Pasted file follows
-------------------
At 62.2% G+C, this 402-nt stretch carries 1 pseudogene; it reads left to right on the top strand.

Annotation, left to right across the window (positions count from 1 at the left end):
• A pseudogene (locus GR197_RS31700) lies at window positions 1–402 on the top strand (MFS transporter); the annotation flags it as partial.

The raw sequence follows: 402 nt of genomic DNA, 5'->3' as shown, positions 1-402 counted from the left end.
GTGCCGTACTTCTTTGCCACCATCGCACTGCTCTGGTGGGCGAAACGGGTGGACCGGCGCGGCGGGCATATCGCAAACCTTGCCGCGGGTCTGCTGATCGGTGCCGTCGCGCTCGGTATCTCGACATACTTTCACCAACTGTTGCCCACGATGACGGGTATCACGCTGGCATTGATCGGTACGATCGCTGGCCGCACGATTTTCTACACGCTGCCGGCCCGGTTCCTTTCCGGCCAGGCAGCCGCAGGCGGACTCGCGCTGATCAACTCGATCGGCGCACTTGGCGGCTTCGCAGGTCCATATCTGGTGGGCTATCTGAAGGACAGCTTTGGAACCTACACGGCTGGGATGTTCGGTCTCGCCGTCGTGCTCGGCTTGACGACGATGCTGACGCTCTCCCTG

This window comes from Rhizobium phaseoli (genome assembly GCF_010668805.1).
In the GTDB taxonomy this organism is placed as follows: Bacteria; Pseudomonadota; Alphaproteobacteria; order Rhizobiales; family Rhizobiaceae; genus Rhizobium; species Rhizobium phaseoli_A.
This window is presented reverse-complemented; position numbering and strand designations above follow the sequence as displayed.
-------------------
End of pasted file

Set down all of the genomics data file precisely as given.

At 62.2% G+C, this 402-nt stretch carries 1 pseudogene; it reads left to right on the top strand.

Annotation, left to right across the window (positions count from 1 at the left end):
• A pseudogene (locus GR197_RS31700) lies at window positions 1–402 on the top strand (MFS transporter); the annotation flags it as partial.

The raw sequence follows: 402 nt of genomic DNA, 5'->3' as shown, positions 1-402 counted from the left end.
GTGCCGTACTTCTTTGCCACCATCGCACTGCTCTGGTGGGCGAAACGGGTGGACCGGCGCGGCGGGCATATCGCAAACCTTGCCGCGGGTCTGCTGATCGGTGCCGTCGCGCTCGGTATCTCGACATACTTTCACCAACTGTTGCCCACGATGACGGGTATCACGCTGGCATTGATCGGTACGATCGCTGGCCGCACGATTTTCTACACGCTGCCGGCCCGGTTCCTTTCCGGCCAGGCAGCCGCAGGCGGACTCGCGCTGATCAACTCGATCGGCGCACTTGGCGGCTTCGCAGGTCCATATCTGGTGGGCTATCTGAAGGACAGCTTTGGAACCTACACGGCTGGGATGTTCGGTCTCGCCGTCGTGCTCGGCTTGACGACGATGCTGACGCTCTCCCTG

This window comes from Rhizobium phaseoli (genome assembly GCF_010668805.1).
In the GTDB taxonomy this organism is placed as follows: Bacteria; Pseudomonadota; Alphaproteobacteria; order Rhizobiales; family Rhizobiaceae; genus Rhizobium; species Rhizobium phaseoli_A.
This window is presented reverse-complemented; position numbering and strand designations above follow the sequence as displayed.